Society Talks a public dialogue hosted by the Southern Africa Trust through a live stream on YouTube. The dialogue brings together stakeholders within the development community, business and the general public to inform, engage and share experiences with the broader society. On its fourth instalment, the conversation centred on the youth. The panellists for the session were young people, namely Thokoza Mjo, the Programme Lead for the Anzisha Prize – a Young Entrepreneur Acceleration programme for 15 – 22 year-olds at the African Leadership Academy; Ronald Magomo, the Regional Advocacy and Communications Manager at Southern African Youth Forum, and Rukudzo Nyoka – a student at African Leadership University and co-founder of an edu-techstart-up, Mtabe.
The conversation centred on the youth and their response to COVID-19. Amplifying the voice of young people during this pandemic is important as they represent close to 40% of the population in Southern Africa. While one in two young people is likely to be unemployed in the region,it is recorded by SADC and COMESA that over 70% of the labour force participates in the informal economy, of which young people, especially women make up the majority. Also, the Goalkeepers Report (2018), published by the Bill and Melinda Gates Foundation forecasts that by 2050 the largest number of young people, globally, will live in Africa, surpassing youth populations of South Asia, Southeast Asia, East Asia and Oceania.
Young people are no less if not more vulnerable to the depravity caused by the pandemic. As the world contemplates a post COVID-19 reality, Mariama Sow of the Brookings Institute reports, “investing inhuman capital has been pivotal in the prosperity of emerging economies…specifically those in health and education can trigger an 88% increase in GDP per capita by 2050”. Young people make up a significant proportion of those whose work will be needed to realise this growth potential, to invest in them is to invest in the region’s development.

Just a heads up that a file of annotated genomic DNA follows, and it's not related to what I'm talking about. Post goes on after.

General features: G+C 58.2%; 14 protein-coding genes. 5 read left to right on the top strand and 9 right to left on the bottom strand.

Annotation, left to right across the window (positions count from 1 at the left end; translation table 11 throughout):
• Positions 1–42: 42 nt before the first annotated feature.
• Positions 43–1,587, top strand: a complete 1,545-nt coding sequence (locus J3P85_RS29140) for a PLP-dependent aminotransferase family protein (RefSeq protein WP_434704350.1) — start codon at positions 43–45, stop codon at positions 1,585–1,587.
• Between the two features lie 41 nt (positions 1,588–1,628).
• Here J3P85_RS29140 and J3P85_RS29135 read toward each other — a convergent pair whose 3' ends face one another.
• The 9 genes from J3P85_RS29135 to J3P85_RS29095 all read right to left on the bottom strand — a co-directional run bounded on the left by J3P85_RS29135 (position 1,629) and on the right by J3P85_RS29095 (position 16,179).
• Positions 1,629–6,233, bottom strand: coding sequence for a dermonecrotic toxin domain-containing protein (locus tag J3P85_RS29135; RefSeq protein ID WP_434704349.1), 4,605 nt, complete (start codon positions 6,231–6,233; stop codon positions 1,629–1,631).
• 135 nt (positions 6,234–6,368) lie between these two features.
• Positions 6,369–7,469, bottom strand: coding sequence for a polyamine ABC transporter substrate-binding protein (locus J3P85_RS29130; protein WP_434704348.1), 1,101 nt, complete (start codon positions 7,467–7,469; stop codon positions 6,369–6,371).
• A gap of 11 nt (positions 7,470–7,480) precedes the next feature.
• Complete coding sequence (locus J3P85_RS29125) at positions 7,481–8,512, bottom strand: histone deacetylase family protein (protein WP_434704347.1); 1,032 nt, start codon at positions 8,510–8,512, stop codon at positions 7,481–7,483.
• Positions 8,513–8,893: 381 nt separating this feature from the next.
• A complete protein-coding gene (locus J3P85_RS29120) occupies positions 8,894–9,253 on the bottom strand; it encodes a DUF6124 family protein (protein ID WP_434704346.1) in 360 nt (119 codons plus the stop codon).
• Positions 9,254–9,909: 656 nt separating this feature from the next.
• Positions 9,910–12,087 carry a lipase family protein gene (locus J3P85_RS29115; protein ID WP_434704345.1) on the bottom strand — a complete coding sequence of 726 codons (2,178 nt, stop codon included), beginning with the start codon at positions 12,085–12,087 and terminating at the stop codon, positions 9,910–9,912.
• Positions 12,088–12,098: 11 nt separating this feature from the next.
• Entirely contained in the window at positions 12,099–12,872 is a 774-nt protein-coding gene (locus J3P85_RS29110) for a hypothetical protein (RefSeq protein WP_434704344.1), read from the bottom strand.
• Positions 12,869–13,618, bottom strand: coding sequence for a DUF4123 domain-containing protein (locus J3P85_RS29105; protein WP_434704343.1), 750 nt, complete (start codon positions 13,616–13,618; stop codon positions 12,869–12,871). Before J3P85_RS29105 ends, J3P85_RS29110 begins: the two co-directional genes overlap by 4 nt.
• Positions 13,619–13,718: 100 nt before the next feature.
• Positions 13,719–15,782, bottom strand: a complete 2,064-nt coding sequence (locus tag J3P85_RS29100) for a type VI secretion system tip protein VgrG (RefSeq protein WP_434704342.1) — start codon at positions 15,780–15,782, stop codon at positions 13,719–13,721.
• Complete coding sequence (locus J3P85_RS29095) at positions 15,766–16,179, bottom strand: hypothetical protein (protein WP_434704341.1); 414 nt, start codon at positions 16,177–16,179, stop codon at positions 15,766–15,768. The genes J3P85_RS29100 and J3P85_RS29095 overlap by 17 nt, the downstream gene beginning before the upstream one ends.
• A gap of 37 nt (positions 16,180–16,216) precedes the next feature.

Panellist Rukudzo Nyoka, founder of an edu-tech start-up, Mtabe agrees. She highlights how the education sector has experienced a huge setback during this pandemic wherein the resort to online learning has been largely impractical. Internet penetration in Southern Africa is around 40%; the region’s Internet infrastructure caters mostly for middle to upper-income customers, while the majority of region’s youth come from low-income or even child-headed households. Her call to action is for business to do things differently by leveraging existing solutions and customising them to the region’s context and ensuring the solutions are affordable to the poorest.
Fellow panellist Ronald Magomo emphasised the different ways young people have been proactive in responding to this pandemic by producing PPEs and developing technology to protect households from unsafe water. As a representative of the regional body for youth, he highlighted the importance of young people participating in the decision-making and policy development structures. The creativity and innovation needed to#BuildBackBetter is abundant among young people, yet they are often excluded, despite the fact that they represent an important share of the continent’s population. Thokoza Mjo further shared how funders and financiers can do things differently to support young micro-entrepreneurs, including those in the informal sector. Through the Anzisha Prize, for instance, the applicant’s bank statement is not the only way they can prove credibility and legitimacy. The programme allows applicants to provide alternate supporting documents, such as copies of the applicant’s accounting records, reported simply in an exercise book. She brings home the idea that in order for the human capital investment required to drive future growth to happen, the trust factor towards young people must increase. It is only then that they will be included in the decision-making structures and given capital to grow as entrepreneurs and to grow out of being a frontier market.
Society Talks is a weekly public dialogue hosted by the Southern Africa Trust through a live stream on YouTube. The dialogue brings together stakeholders within the development and business community, civil society and the public to inform, engage and share experiences with the broader society.
Connect and participate every Wednesday at 16h00 Central Africa time (GMT +2).